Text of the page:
- Getting the most out of a mobile program.
A). How to increase visits to the mobile unit
1.) Easy accessibility
2.) Clinic hours to accommodate working parents
3.) Partner with stakeholders
4.) Provide quality healthcare
5.) Provide efficient service
- . Sustainability
A). Turning Statistics into funding
1). Know what you're counting and why
2). Demonstrate your program's effectiveness
3). Learn from data and develop new programs
Screening Initiative with a Medicaid Carrier to Reach
Non-compliant Women Associated with Inner City Health Clinics
Mammography rates are below the Healthy People 2010 goals, especially for underserved populations. Community access to digital mobile mammography in the Philadelphia region is best facilitated through collaboration with healthcare carriers and primary care facilities.
In a partnership with Keystone Mercy Health Plan, a Medicaid carrier, Fox Chase Cancer Center held four screening events targeting non-compliant and underserved communities in three neighborhoods in Philadelphia, Pennsylvania. Eligibility criteria included non-compliant women 40 years of age and above, those receiving PA medical assistance coverage through the Keystone Mercy Health Plan and having a prescription from a physician. Women were recruited by telephone, offered transportation and a $25 gift card upon screening.
Eighty two women were screened during the four-day event. Nearly 46% were above fifty years of age. Nearly 20% had an abnormal finding requiring additional screening. Seventy-seven of those screened (94%) completed the anonymous survey regarding race, ethnicity, and history of screening and patient satisfaction. Of those, 61% were African American/Black and 8% were Hispanic/Latina. Nearly 40% reported never being screened for breast cancer. About 90% rated their experience with the van as ‘very good' or ‘excellent.' Other evaluation data were collected regarding the participants background (date of last mammogram) and programmatic feasibility (use of incentives and no show rates). Within these four inner city health clinics, we identified a large population of women non-compliant with screening.
Mobile mammography programs provide an excellent strategy to reach underserved urban communities. Partnering with a healthcare carrier to identify and facilitate sites in areas most populated by non-compliant Medicaid subscribers, combined with a benefit package of transportation and gift card, stimulated participation.
Lessons Learned and Future Plans
Collaborating with healthcare carriers and primary care providers improves access and continuity of care for those needing additional follow-up care. Improved data collection methods are needed to better describe our service population and conduct health disparities research. Results from our program express a need for patient navigation services for those women with abnormal screening findings.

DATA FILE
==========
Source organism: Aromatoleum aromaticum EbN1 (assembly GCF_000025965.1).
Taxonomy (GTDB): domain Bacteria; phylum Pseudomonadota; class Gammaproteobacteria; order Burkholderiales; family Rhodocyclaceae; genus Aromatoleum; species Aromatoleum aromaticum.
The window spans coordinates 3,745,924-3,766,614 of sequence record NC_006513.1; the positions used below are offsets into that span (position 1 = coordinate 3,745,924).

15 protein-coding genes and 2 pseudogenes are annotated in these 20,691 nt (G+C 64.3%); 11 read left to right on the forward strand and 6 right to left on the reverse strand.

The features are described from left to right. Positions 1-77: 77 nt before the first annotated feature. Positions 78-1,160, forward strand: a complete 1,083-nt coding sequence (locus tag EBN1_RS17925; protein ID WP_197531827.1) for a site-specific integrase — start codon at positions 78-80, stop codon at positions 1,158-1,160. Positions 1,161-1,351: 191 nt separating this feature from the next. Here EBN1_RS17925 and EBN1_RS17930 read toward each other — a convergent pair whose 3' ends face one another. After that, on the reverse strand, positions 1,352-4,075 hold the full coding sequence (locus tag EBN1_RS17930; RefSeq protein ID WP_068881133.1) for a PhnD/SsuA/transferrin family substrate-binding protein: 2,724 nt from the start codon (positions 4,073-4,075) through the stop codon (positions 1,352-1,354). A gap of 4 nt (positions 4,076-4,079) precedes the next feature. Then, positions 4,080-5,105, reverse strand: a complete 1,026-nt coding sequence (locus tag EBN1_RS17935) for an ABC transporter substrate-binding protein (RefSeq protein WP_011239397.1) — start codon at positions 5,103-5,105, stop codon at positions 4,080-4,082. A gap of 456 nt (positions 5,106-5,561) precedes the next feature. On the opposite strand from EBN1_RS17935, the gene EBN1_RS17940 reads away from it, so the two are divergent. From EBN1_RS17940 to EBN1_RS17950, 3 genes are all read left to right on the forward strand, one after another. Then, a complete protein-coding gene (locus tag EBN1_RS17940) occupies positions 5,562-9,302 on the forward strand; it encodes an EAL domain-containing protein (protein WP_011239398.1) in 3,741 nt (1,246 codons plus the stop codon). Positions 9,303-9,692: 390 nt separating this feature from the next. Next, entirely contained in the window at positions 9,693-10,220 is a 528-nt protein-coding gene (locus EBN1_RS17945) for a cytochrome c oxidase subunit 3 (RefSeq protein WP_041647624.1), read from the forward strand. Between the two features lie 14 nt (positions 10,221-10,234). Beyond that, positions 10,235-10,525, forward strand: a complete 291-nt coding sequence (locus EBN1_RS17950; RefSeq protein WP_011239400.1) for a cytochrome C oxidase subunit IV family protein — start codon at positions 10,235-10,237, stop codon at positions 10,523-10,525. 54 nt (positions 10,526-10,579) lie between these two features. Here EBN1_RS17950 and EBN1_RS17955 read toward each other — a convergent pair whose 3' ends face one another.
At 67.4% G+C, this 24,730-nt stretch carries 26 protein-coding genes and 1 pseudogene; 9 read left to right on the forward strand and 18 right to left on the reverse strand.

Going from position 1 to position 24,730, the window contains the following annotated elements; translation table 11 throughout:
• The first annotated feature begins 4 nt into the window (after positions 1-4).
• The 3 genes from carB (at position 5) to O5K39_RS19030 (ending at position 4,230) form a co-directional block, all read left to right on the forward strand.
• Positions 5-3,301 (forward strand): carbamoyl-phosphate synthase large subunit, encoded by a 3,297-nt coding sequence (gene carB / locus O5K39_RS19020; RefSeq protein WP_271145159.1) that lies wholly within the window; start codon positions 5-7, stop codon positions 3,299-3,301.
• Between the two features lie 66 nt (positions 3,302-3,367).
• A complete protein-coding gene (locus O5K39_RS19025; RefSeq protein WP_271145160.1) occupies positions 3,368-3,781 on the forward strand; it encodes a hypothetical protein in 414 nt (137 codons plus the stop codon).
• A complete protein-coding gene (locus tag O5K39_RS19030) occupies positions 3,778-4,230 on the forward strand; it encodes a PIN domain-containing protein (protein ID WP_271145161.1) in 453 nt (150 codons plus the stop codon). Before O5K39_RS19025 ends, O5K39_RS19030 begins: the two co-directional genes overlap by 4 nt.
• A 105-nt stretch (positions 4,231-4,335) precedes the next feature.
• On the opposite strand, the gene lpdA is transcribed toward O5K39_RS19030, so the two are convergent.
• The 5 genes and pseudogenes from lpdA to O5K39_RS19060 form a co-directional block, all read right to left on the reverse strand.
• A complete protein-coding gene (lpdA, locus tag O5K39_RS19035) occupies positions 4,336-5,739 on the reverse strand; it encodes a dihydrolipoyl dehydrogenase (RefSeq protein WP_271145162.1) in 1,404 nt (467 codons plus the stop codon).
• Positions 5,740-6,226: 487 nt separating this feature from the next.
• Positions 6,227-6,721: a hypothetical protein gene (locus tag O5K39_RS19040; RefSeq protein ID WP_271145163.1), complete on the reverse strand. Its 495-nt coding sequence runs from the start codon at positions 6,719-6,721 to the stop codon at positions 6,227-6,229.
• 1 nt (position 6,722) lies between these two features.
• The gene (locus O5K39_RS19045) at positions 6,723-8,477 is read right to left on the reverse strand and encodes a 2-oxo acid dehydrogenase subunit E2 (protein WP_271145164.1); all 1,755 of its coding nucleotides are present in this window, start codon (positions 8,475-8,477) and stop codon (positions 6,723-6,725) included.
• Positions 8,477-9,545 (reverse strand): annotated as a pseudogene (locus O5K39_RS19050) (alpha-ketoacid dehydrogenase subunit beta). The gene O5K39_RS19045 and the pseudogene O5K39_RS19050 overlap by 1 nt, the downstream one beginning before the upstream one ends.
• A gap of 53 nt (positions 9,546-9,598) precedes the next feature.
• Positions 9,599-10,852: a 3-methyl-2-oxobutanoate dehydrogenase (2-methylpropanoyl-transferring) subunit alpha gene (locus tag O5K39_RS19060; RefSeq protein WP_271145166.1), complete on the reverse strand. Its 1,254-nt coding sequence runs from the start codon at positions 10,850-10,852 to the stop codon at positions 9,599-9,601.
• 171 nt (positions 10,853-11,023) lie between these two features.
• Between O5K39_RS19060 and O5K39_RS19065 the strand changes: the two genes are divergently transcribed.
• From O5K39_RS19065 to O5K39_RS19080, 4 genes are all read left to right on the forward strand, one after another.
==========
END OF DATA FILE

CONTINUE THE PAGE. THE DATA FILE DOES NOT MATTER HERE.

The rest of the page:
- How a multi-faceted collaboration between healthcare providers and a healthcare carriers increase screening participation.
- How persuasive is a cash incentive and transportation to getting a mammogram?
- Mobile mammography programs provide a convenient way to reach underserved urban communities.
- Improved data collection methods are needed to better describe our service population and conduct health disparities research.
Maryam Mohsenzadeh, DDS
Jill Moss, MSN, PHN
Manager, Community Outreach,
Queen of the Valley Medical Center; St. Joseph Health System
Mobile Dental Financial Stability and Continuity of Care
The Sisters of Saint Joseph of Orange set out 50 years ago with a mission to continually improve the health and quality of life of Napa County residents, especially the poor and vulnerable. This faith-based organization provides services to the community at large with the core values of Dignity, Service, Justice and Excellence as its foundation for care. Based on a community needs assessment, Queen of the Valley Medical Center established the Children's Mobile Dental Clinic in 2004 serving low income kids throughout Napa County. Currently, the mobile clinic serves over nine locations, providing preventative dental care and treatment through successful community partner relationships, contract negotiations and a discerning eye for the bottom line.